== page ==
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Retained Facade at Temple Back, Bristol. Photo credit: Claire Truman

Retained Facade at Temple Back, Bristol. Photo credit: Claire Truman

Facades of older buildings are often seen being gripped onto by society as if their loss would cause a cultural blackhole. The relative success of retaining something which is at risk of becoming a ‘stage set’ will depend on your perspective – objectively and subjectively.

Retained facades often occur when heritage buildings are valued for  character they offer to the street but are probably not listed. But what of listed buildings? After all, the whole building is listed – can it be justified to keep essentially a ‘face’ dismembered from its body?

Guest blogger Daniel Snow, a Building Surveyor undergraduate from Liverpool John Moores University, is doing his dissertation on whether retained facades of listed buildings create a balance between priorities of conservation and the pressure of economic growth. Please spare a few moments to add your thoughts on this below.

Façade Retention and Listed Buildings
Is Façade Retention the success factor in the development of derelict listed buildings within the North West?

With it being reported there are over 376,000 listed buildings in the UK, the North West alone holds around 27,000 of these. The subject of redevelopment of listed buildings is particularly important in areas like Liverpool who house the largest number of listed buildings than any other city outside of London.

1.0 Junction of Artillery Lane Gun Street

Junction Street, London. Photo credit: Gentle Author, Spitalfields Life 2016.

Reports from Historic England state that there are around 463 entries on their ‘Heritage at Risk Register’ in the North West, it asks the question whether façade retention could provide the answer to the redevelopment of these buildings and contribute to the regeneration of the areas that they lie in, however the choice of façade retention is a route that can’t be picked lightly with many describing it as the most controversial subject to date in architectural conservation. With the number of bad examples out there, there are the same amount of good and it asks how the relationship between the old and new must interact for it to be received well.

Therefore can retained façades provide an economic solution to derelict listed buildings whilst still respecting context?

3.0 Caledonian Road

Caledonian Road, London.Photo credit: Gentle Author, Spitalfields Life 2016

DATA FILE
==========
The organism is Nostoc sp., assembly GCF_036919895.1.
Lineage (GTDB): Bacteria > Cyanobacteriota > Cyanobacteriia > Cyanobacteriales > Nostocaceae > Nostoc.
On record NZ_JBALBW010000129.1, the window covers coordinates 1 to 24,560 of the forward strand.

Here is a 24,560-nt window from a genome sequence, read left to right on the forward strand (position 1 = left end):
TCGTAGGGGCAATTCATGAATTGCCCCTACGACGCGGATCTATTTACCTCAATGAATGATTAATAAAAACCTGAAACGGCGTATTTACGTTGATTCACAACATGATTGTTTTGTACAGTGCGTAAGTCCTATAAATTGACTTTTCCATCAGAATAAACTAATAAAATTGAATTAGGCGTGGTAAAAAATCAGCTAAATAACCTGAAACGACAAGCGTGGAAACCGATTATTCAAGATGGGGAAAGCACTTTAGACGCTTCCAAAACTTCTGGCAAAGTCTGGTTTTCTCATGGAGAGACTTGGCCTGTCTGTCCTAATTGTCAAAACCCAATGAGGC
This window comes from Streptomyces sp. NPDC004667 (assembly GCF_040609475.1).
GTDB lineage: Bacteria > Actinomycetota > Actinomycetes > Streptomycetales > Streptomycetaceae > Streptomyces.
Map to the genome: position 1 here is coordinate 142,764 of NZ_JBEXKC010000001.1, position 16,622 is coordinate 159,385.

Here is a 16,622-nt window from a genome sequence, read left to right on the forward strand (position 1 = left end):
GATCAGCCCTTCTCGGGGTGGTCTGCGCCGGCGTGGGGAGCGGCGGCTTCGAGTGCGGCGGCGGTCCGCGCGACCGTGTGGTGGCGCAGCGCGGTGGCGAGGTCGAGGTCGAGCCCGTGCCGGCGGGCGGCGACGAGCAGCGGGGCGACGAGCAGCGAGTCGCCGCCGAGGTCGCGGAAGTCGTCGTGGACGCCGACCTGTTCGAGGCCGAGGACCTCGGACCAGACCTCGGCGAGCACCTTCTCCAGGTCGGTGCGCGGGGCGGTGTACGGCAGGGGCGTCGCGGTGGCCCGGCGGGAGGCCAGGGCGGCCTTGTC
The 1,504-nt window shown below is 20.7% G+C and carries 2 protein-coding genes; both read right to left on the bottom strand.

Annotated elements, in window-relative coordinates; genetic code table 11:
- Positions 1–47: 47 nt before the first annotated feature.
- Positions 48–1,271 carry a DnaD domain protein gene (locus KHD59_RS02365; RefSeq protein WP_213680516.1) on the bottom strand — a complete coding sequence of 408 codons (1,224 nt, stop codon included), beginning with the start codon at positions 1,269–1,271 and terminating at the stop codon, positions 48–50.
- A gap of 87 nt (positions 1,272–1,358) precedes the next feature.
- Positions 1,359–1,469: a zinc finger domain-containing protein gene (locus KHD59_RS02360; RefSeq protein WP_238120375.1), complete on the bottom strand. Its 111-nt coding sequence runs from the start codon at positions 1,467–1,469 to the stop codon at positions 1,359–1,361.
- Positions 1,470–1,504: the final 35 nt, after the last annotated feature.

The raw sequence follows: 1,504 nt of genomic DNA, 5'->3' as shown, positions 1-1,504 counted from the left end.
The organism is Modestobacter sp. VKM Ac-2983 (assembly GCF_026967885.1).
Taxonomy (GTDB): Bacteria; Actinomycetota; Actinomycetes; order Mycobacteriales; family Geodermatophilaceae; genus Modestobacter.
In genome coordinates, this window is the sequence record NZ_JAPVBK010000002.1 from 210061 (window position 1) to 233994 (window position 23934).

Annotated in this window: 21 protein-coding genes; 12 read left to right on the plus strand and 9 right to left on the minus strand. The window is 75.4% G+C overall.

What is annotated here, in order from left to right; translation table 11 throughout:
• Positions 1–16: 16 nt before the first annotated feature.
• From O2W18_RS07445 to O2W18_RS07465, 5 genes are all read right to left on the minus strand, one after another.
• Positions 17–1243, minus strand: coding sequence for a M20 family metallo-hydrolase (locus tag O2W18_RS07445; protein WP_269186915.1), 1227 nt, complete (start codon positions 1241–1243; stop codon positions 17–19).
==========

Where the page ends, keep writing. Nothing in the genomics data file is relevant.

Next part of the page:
This topic is of particular importance now with it being predicted by 2020 that the average property price in the UK will increase by 22.8%. When looking at areas in the North West like Manchester and Liverpool these cities are being described as having the most dramatic rise in our cities with the properties here being predicted to have a bigger rise in price than values in London. It’s been estimated that prices will rise 21.7% which compared to the 17% rise in London shows how an economic shift could be making its way up North, reflecting in the property prices.

Smithfield, London. Photo credit: Gentle Author, Spitalfields Life 2016

Smithfield, London. Photo credit: Gentle Author, Spitalfields Life 2016

The subject of conservation of listed buildings and economic growth will also be a sensitive area by trying to find the correct balance between the two and with that in mind, my area of study is whether or not façade retention can provide the correct balance between these two?

With demands still present for open plan working and living space does conservation ever have a valid part to play when the economics of that area demand historic buildings being used for modern day purposes?’

Thanks to Daniel for contributing to the blog and raising such an interesting subject for us to ponder. Do offer your thoughts below.

Further Reading

  • Oliver Wainwright wrote an excellent Guardian article on façadism: ‘Some front: the bad developments making a joke of historic buildings’ (Monday 25th August 2014) – click here.
  • See also my Photo Metaphor post on retained facades here.
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